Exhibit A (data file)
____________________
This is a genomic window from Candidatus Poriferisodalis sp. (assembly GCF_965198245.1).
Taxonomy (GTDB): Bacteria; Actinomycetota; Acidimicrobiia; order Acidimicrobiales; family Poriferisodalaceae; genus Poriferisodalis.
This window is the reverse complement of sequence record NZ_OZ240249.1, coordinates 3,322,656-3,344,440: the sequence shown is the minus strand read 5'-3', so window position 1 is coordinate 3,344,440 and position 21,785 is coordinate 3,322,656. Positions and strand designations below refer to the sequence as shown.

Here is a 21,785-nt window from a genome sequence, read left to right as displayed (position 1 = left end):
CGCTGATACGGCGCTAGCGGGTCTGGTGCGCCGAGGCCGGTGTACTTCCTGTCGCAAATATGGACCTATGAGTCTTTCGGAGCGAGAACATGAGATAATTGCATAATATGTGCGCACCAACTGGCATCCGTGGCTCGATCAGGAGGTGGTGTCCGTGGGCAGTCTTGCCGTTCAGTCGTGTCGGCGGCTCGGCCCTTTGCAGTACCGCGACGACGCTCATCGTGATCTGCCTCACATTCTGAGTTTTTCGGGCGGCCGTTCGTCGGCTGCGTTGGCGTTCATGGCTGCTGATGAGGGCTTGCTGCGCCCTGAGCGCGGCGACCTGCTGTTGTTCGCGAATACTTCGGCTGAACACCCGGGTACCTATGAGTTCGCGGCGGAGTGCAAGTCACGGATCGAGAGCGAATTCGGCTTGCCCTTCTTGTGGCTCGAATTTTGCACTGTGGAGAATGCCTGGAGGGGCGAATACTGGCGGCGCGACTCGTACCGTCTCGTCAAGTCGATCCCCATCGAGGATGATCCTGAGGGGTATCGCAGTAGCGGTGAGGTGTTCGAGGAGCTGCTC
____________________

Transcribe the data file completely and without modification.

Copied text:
This is a genomic window from Candidatus Poriferisodalis sp. (assembly GCF_965198245.1).
Taxonomy (GTDB): Bacteria; Actinomycetota; Acidimicrobiia; order Acidimicrobiales; family Poriferisodalaceae; genus Poriferisodalis.
This window is the reverse complement of sequence record NZ_OZ240249.1, coordinates 3,322,656-3,344,440: the sequence shown is the minus strand read 5'-3', so window position 1 is coordinate 3,344,440 and position 21,785 is coordinate 3,322,656. Positions and strand designations below refer to the sequence as shown.

Here is a 21,785-nt window from a genome sequence, read left to right as displayed (position 1 = left end):
CGCTGATACGGCGCTAGCGGGTCTGGTGCGCCGAGGCCGGTGTACTTCCTGTCGCAAATATGGACCTATGAGTCTTTCGGAGCGAGAACATGAGATAATTGCATAATATGTGCGCACCAACTGGCATCCGTGGCTCGATCAGGAGGTGGTGTCCGTGGGCAGTCTTGCCGTTCAGTCGTGTCGGCGGCTCGGCCCTTTGCAGTACCGCGACGACGCTCATCGTGATCTGCCTCACATTCTGAGTTTTTCGGGCGGCCGTTCGTCGGCTGCGTTGGCGTTCATGGCTGCTGATGAGGGCTTGCTGCGCCCTGAGCGCGGCGACCTGCTGTTGTTCGCGAATACTTCGGCTGAACACCCGGGTACCTATGAGTTCGCGGCGGAGTGCAAGTCACGGATCGAGAGCGAATTCGGCTTGCCCTTCTTGTGGCTCGAATTTTGCACTGTGGAGAATGCCTGGAGGGGCGAATACTGGCGGCGCGACTCGTACCGTCTCGTCAAGTCGATCCCCATCGAGGATGATCCTGAGGGGTATCGCAGTAGCGGTGAGGTGTTCGAGGAGCTGCTC